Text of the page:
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World Sport

The price of the Games

By Tracey Holmes for CNN

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Attendances during the first week of events have been disappointing.
SPECIAL REPORT
• Olympics 2004: Special report 
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Olympics 2004

When Athens won the right to stage the Games of the 28th Olympiad nobody could tell them that by 2004 the world would be a different place.

Nobody could guess that terrorism would be on the top of every nation's agenda post September 11.

Suddenly, an event that was budgeted at $2.5 billion, just to stage the sports, now had to add a security budget of $1.5 billion.

What the Greek organizing committee (ATHOC) was warned about was lethargy, unionism and unrealistic expectations.

Building venues to host the equivalent of 28 world championships in 14 days also meant building infrastructure that would support the sports -- roads, transport systems, accommodation all of which were supposed to be "environmentally friendly" facilities. Add another $2.5 billion.

So now the organizers are staring at a rather large pot that has just had $7 billion drained out of it. Can they break even? Can they even come close to breaking even?

That all depends on how you measure success, and how much time you give it.

The $500 million ATHOC expected to raise from ticket sales will not happen.

Halfway through the Games they have only sold half of their 5.3 million tickets.

Once again this could be attributed to the fear factor, of being part of a rather large gathering with nowhere to hide should something as terrible as a terrorist attack occur.

Factor number two which could be keeping the locals away from events is national embarrassment.

In the lead up to the Olympics there was no shortage of stories telling the world that Greeks could not get it together. There were even rumors of giving the Games back to Sydney (hosts in 2000) or letting Beijing have the Games four years earlier (hosts in 2008).

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ATHOC is unlikely to meet is targets for ticket sales.

The IOC President, Jacque Rogge, became the headmaster warning his student of dire consequences if all the homework was not completed on time.

As we saw at the Opening Ceremony in the main stadium only a week ago, and at subsequent sporting venues, ATHOC, in the end, got it right.

The facilities are spectacular, the events are running smoothly and, as organizers of prior Games will tell you, the most difficult job is keeping the media happy.

It seems one week in, with one week to go, the media are mostly happy.

So with ticket sales low, but with the high-profile athletic events in the main stadium still to be held, how else will ATHOC recoup some its money? Here's where some of the money will come from:

  • Television rights fees will be the biggest pay check the organizers will see -- worth about $724 million.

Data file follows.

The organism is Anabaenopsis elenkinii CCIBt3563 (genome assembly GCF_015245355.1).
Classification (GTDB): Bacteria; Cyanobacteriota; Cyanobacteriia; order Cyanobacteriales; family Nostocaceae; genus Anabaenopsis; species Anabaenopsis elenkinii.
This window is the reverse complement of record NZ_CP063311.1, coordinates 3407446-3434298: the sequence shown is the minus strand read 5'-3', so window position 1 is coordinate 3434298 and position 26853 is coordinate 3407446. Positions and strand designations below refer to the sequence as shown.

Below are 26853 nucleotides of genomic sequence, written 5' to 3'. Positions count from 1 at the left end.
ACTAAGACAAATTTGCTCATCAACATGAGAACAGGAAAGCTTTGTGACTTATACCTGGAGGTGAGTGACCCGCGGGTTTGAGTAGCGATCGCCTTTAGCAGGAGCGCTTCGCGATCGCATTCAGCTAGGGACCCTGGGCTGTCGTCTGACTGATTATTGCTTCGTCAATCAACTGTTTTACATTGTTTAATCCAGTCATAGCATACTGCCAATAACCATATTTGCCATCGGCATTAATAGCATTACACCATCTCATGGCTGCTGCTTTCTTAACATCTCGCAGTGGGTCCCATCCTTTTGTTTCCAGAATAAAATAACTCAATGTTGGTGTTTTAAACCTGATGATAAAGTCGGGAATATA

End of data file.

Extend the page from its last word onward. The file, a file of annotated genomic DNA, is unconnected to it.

• Add to that $180 million that the IOC will donate from its premier sponsorship category, the TOP Program.
  • The Domestic sponsorship program will net Games organizers $242 million -- a target reached two years before the Opening Ceremony.
  • The Licensing program will bring in close to $56 million.
  • All that, along with tickets, makes $1.4 billion.

    The rest is a little harder, and will take a little longer, to measure.

    Just this week Tourism Australia announced that four years on from hosting the Olympics overseas tourists for the year 2003/04 numbered 5.1 million -- a best ever result. That should equate to about $1 billion in export earnings.

    The year immediately following the Sydney Olympics also came close to this mark.

    Flow-on effects

    How long the flow-on effect can last is up to governments and agencies who market the country internationally. Barcelona still believes it is benefiting financially from the Games it hosted 12 years ago.

    And the one factor that is impossible to put a figure on? National pride which converts to higher productivity and creativity with a hopeful follow on to the economy.

    While tourism is not going through the roof in Athens this month, given time, and the right marketing techniques, it surely will.

    By the end of the Games on August 29, more than 3.7 billion people in 220 countries would have seen what Greece has to offer.

    Even if the locals are a little reticent about waving the national flag at the moment, once the world fills in its post Olympic report card and ticks the A-plus box their spirit will boil over.

    Let's face it, most Greeks know more about the Ancient Games 3,000 years ago than they do about the Modern Olympics.

    Come August 30 these Games, too, will be history and the Greeks may finally show they are very interested.


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